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Information for new Down’s syndrome parents in the UK

Posted in Campaigns, Support services by Matt at WelcometoIllinois on October 16, 2008

Given our recent experience of having a baby with Down syndrome I thought it would be interesting to take a look at the information given out to parents in the UK, or at least at Queen Charlotte’s & Chelsea hospital.

I was surprised not to receive this leaflet for new parents from the Down’s Syndrome Association, although given that we had known since March that our baby has Down’s syndrome we have already received two or three copies and our experience may be a little different from other parents I suspect.

The New Parents Guide is a really good information resource, with a Q&A, contact information and advice on dealing with the news, how to tell others, and likely implications. It manages to balance discussing some difficult issues with a positive outlook without being patronising.

As for the information we were given after the birth. The first was Supporting People with Down’s Syndrome, again from the Down’s Syndrome Association.

It’s a brief overview of the DSA and what it does but doesn’t really provide much information other than that. I would hope that parents that have just found out that their child has Down’s syndrome would also be provided with the New Parents Guide, although of course they would also be involved in the counselling we received back in April, and I’m pretty sure it given to us then.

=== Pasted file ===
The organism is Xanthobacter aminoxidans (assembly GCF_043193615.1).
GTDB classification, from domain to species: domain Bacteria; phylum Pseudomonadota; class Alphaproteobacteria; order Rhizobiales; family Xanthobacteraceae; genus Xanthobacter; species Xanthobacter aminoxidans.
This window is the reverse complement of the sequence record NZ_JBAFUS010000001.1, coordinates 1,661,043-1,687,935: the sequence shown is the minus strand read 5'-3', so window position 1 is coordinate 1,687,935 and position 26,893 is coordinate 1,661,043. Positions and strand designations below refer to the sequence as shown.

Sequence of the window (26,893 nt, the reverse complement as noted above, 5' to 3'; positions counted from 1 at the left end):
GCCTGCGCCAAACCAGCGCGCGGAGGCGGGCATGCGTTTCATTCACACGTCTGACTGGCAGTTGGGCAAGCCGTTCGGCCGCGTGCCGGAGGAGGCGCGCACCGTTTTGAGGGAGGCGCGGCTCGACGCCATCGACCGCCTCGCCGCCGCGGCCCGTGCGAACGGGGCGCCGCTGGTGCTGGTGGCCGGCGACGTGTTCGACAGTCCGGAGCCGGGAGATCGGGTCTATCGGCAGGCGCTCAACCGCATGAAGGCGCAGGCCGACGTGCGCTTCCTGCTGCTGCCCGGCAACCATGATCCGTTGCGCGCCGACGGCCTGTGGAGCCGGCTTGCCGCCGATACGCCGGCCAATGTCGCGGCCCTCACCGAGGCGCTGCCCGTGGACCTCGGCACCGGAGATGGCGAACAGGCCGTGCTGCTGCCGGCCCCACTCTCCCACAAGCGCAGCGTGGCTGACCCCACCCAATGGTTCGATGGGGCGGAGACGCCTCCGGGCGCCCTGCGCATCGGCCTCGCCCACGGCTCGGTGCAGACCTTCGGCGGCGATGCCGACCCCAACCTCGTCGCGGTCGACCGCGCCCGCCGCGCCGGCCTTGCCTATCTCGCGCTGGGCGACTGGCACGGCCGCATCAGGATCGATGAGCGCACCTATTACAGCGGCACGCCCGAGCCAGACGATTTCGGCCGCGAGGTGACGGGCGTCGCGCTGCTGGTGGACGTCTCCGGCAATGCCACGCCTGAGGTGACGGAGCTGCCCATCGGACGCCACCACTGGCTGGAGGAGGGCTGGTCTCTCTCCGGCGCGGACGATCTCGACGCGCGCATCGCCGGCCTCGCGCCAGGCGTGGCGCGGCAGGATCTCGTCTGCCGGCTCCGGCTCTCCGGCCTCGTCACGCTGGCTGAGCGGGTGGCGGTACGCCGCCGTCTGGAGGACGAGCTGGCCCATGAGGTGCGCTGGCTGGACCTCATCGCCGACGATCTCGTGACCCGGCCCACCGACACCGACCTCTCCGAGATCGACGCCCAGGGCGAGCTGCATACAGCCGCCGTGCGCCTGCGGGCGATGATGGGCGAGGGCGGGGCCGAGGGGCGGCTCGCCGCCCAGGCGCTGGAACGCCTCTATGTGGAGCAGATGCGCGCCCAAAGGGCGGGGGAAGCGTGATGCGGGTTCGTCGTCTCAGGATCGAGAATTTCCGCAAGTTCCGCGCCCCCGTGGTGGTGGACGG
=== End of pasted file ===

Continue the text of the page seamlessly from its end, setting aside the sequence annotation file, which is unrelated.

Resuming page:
The second information resource we were given was Bright Beginnings, from the Down’s Syndrome Research Foundation, an organisation I was not previously aware of.

It’s a much better source of information and includes medical information and stories from parents about what it’s like to bring up a baby with Down’s syndrome, as well as one from a woman with Down’s syndrome. It’s a useful booklet for new parents, although a lot of the information is US-centric and it was evidently published at least four years ago.

Having devoured an enormous amount of information about Down’s syndrome since March there wasn’t a lot in either that was new to us, but I think Bright Beginnings would have been particularly useful had it been handed to us back then.

Of course we are only just entering the network of Down’s syndrome-related care and service providers, and as I’ve previously noted there was a lot more information to come.


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  1. […] also took a look at the Down’s syndrome-related information and range of disability support services available to new parents in the […]

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